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Budget 2023-24 has a vision of prosperous and inclusive India

Record capital investment of Rs 10 lakh crore proposed; income tax rebate raised to Rs 7 lakh in new tax regime for individuals.


The Union Budget, 2023-24 presented to Parliament by Finance Minister Nirmala Sitharaman on Wednesday, builds boldly on the momentum of post-pandemic growth, proposing a double-digit capital investment outlay of Rs 10 lakh crore, rationalising indirect taxes and raising tax rebate to Rs 7 lakh in the new tax regime for individuals.

The new tax regime for personal income was introduced in 2020 but only a small fraction of taxpayers opted for it. To incentivize the new regime, the Finance Minister has proposed several concessions, and the new tax regime is the default tax regime now. The taxpayers will however continue to have the option to avail the benefit of the old tax regime.

Currently, those with an income of up to Rs 5 lakh do not pay any income tax in both old and new tax regimes. The Budget has proposed to increase the rebate limit to Rs 7 lakh in the new tax regime.  In another relief, the tax slabs for the middle-class individuals have been reduced to five from six, and the tax exemption limit is raised to Rs 3 lakh.

This will provide a major relief to all taxpayers in the new regime, the finance minister said. An individual with an annual income of Rs 9 lakh will be required to pay only Rs 45,000. This is only five per cent of his or her income. It is a reduction of 25 per cent on what he or she is required to pay now, ie, Rs 60,000.

The Budget proposes a next-generation Common Income Tax Return Form for taxpayer convenience and strengthening of the grievance redressal mechanism.

For the benefit of the salaried class and the pensioners, including family pensioners, the standard deduction is being extended to the new tax regime. Each salaried person with an income of Rs 15.5 lakh or more will thus stand to benefit by Rs 52,500.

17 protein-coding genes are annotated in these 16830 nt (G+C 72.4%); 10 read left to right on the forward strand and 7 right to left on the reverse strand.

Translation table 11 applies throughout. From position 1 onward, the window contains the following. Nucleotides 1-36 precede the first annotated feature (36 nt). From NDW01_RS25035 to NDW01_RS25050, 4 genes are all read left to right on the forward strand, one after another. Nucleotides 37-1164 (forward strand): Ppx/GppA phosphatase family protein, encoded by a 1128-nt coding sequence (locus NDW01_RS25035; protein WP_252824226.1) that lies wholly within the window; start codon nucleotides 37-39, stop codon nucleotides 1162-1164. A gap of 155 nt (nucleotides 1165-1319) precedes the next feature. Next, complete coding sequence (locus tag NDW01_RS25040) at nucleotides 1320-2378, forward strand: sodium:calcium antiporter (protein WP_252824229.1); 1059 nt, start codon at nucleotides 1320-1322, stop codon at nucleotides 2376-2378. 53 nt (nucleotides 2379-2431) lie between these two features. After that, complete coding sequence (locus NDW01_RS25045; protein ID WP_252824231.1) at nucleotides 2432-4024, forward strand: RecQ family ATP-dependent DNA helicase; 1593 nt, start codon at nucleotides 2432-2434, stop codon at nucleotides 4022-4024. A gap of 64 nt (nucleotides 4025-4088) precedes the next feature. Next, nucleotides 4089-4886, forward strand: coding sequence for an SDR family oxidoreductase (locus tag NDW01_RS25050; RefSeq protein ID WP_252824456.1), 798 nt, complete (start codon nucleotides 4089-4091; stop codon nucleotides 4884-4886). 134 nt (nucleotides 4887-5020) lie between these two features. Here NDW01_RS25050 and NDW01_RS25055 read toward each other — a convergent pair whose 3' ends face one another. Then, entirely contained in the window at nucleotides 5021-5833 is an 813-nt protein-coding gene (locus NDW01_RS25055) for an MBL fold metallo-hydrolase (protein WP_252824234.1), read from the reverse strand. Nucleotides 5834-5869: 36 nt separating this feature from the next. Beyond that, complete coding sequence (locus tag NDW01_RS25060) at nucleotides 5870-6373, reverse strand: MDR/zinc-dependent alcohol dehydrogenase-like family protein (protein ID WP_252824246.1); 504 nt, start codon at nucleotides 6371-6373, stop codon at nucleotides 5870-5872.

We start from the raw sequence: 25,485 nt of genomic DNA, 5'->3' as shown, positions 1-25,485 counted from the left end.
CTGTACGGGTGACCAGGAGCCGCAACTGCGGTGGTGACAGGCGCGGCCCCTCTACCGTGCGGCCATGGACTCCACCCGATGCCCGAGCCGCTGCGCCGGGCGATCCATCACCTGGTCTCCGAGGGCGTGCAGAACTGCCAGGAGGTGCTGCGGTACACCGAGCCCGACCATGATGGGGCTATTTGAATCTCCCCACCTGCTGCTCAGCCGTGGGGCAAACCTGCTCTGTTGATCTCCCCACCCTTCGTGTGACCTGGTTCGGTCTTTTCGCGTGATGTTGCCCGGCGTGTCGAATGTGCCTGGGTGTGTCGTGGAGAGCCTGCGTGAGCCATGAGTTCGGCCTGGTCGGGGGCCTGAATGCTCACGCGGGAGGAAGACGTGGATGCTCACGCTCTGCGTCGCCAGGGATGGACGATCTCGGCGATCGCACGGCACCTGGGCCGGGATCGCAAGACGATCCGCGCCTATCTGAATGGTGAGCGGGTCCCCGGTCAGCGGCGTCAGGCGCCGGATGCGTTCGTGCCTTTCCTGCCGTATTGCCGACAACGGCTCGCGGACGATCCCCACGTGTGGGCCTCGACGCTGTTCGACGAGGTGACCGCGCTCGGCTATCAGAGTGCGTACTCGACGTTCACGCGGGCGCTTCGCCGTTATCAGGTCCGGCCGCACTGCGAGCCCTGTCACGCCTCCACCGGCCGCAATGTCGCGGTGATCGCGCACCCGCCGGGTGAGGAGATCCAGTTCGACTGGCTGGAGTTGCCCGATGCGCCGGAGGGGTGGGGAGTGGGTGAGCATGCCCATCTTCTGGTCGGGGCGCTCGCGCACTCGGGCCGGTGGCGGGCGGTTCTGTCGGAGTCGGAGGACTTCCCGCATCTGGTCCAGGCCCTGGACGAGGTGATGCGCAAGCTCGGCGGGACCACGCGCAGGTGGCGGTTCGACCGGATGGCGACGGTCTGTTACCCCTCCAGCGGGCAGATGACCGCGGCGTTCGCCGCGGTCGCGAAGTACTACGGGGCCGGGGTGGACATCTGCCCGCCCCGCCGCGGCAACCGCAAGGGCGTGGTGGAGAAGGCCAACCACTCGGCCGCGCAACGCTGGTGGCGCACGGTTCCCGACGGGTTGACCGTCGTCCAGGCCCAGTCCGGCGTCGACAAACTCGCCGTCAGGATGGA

In another major change in personal income tax, the Budget proposes to reduce the highest surcharge rate from 37 per cent to 25 per cent in the new tax regime. This would result in reduction of the maximum tax rate to 39 per cent. At present the highest tax rate in the country is 42.74 per cent.

The Budget proposes much-awaited changes sought by senior citizens. The maximum deposit limit for Senior Citizen Savings Scheme is being enhanced from Rs 15 lakh to Rs 30 lakh. The maximum deposit limit for the Monthly Income Account Scheme will be enhanced from Rs 4.5 lakh to Rs 9 lakh for a single account and from Rs 9 lakh to Rs 15 lakh for a joint account.

There is a substantial tax relief in leave encashment. The Budget said the limit of Rs 3 lakh for tax exemption on leave encashment on retirement of non-government salaried employees was last fixed in the 2002, when the highest basic pay in the government was Rs 30,000 per month. “In line with the increase in government salaries, I am proposing to increase this limit to Rs 25 lakh,” she said.

The 2023-24 Budget estimates total receipts, other than borrowings, at Rs 27.2 lakh, and the total expenditure at Rs 45 lakh crore.The net tax receipts are estimated at Rs 23.3 lakh crore.

The fiscal deficit is estimated to be 5.9 per cent of the GDP.

To finance this fiscal deficit in 2023-24, the net market borrowings from dated securities proposed are Rs 11.8 lakh crore. The balance financing is expected to come from small savings and other sources. The gross market borrowings are estimated at Rs 15.4 lakh crore.

“In my Budget Speech for 2021-22, I had announced that we plan to continue the path of fiscal consolidation, reaching a fiscal deficit below 4.5 per cent by 2025-26 with a fairly steady decline over the period,” Sitharaman said.

“We have adhered to this path, and I reiterate my intention to bring the fiscal deficit below 4.5 per cent of GDP by 2025-26,” said the Union finance minister.

In the current financial year 2022-23 (FY), the revised estimate of the total receipts, other than borrowings, is Rs 24.3 lakh crore, of which the net tax receipts are Rs 20.9 lakh crore.

The total expenditure for FY23 is expected to be Rs 41.9 lakh crore, of which the capital expenditure is about Rs 7.3 lakh crore. The current financial year is closing with a fiscal deficit of 6.4 per cent of GDP, adhering to the Budget Estimate.

In the coming financial year, the capital investment outlay of the government is being increased steeply for the third year in a row by 33 per cent to Rs 10 lakh crore, which will be 3.3 per cent of GDP. This will be almost three times the outlay in 2019-20, the Finance Minister said.

The direct capital investment by the Centre is complemented by the provision made for creation of capital assets through Grants-in-Aid to States. The ‘Effective Capital Expenditure’ of the Centre is budgeted at Rs 13.7 lakh crore, which will be 4.5 per cent of GDP.